IRP arbitration. That is not sufficient to constitute "accountability".
Changes to ICANN's *principles* of accountability might be, and probably
are, necessary to provide genuine accountability to some entity or through
some means external to, and independent of, ICANN. But the most urgent
need is for ICANN to begin to comply with the principles of transparency
and accountability in its existing bylaws, with immediate effect.
Here is an outline of some of the basis components of a plan to bring
ICANN into compliance with its transparency and accountability Bylaws:
(1) Admit publicly that ICANN does not comply with the principles of
openness, transparency, and accountability in its Bylaws. No meaningful
progress is likely to be possible while ICANN continues to pretend that
its current operations are to the maximum extent feasible open,
transparent, accountable, or in compliance with ICANN's Bylaws.
(2) Appoint a "General Manager, Public Participation", as required by the
Bylaws. The present advertisement for the job with this title describes a
manager of propaganda, not a manager of participation. Appropriate
expertise for this job would include experience in management of an
organization that makes decisions by consensus, and skills in
facilitation, coordination of decentralized voluntary committees, and
participatory decision-making by geographically diverse participants.
Expertise with online participation tools would be a major plus.
(3) With immediate effect, require all ICANN bodies to operate
transparently, to the maximum extent feasible.
(4) Schedule a public and properly-noticed meeting of the Reconsideration
Committee, as soon as feasible consistent with proper notice, to consider
and act on the outstanding requests for reconsideration, including mine.
(5) Schedule a public and properly-noticed meeting of the Board of
Directors, as soon as feasible consistent with proper notice, to consider
and act on the outstanding requests for stay pending independent review,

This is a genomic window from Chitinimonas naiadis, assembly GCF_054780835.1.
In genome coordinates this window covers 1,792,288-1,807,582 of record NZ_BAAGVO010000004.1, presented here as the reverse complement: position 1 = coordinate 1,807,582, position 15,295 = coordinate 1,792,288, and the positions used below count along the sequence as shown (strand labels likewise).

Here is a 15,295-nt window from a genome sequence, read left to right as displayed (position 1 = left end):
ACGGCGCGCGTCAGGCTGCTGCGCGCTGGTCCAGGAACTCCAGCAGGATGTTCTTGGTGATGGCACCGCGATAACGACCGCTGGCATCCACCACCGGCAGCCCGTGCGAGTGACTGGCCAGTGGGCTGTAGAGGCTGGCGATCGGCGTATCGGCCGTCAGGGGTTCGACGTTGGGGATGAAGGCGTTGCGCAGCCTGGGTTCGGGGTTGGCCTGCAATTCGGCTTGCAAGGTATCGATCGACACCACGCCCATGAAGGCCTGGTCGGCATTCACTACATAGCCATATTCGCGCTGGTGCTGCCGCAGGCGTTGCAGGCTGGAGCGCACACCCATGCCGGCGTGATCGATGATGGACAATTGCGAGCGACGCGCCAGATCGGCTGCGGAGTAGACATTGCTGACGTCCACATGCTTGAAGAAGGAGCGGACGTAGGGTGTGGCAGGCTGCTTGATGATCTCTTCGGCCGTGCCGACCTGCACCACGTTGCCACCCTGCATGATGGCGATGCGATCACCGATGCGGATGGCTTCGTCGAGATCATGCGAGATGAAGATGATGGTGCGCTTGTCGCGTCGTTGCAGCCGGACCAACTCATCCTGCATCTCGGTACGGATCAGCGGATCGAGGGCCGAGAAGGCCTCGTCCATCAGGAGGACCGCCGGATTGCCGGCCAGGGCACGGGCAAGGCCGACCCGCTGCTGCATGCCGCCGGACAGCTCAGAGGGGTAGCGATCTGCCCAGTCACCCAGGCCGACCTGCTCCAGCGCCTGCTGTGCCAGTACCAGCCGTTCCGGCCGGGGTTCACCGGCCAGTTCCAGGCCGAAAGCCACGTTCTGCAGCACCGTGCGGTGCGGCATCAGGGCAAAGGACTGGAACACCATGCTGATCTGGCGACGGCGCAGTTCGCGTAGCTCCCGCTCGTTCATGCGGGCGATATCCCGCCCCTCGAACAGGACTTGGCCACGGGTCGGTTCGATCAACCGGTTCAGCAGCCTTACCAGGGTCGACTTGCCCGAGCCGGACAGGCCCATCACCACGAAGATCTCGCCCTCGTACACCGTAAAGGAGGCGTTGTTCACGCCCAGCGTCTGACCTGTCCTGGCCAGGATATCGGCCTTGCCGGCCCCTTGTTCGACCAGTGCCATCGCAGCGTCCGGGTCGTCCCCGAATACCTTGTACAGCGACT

including mine, and to begin a policy-development process, in accordance
with the procedural rules in ICANN's Bylaws, to designate an Independent
Review Panel provider and to develop policies and procedures for
independent review of ICANN decisions, so that those requests can be
referred to a duly-designated IRP according to duly-approved procedures.
(6) Begin a policy-development process to develop procedures for
compliance with ICANN's transparency Bylaw. This should include:
(A) standards for required notice of meetings (by whatever name they
called, and by whatever means they are conducted) and agendas;
(B) public designation of a point of contact for requests for
records, or access to meetings;
(C) standards for responses to such requests (time limits, notice of
reasons if it it is deemed "not feasible" to grant a request, etc.);
(D) contractual terms to be incorporated in all new or renewal ICANN
contracts delegating decision-making authority, mandating compliance with
these standards in the exercise of authority delegated by ICANN.
Expertise in these areas could, and should, be sought from those with
experience with governmental and other transparency regulations, including
Freedom of Information Act officers (by whatever names), journalists, and
public-interest transparency advocates and organizations.
(7) Begin a process of review and publication of previously non-public
ICANN operational records, such as meeting records, mailing lists, and
decision documents. Expertise could and should be sought from government
employees, journalists and other users of records, and transparency
advocates with experience in the "declassification" of government and
other archives that have improperly been withheld from public disclosure.
(8) Begin a process of public review and "de novo" reconsideration of
previous ICANN decisions made through procedures inconsistent with the
maximum extent feasible of openness and transparency.
As an advocate for transparency, accountability, and decision-making by
consensus, I stand ready to work with ICANN to realize the goal of
compliance by ICANN with its transparency and accountability Bylaws.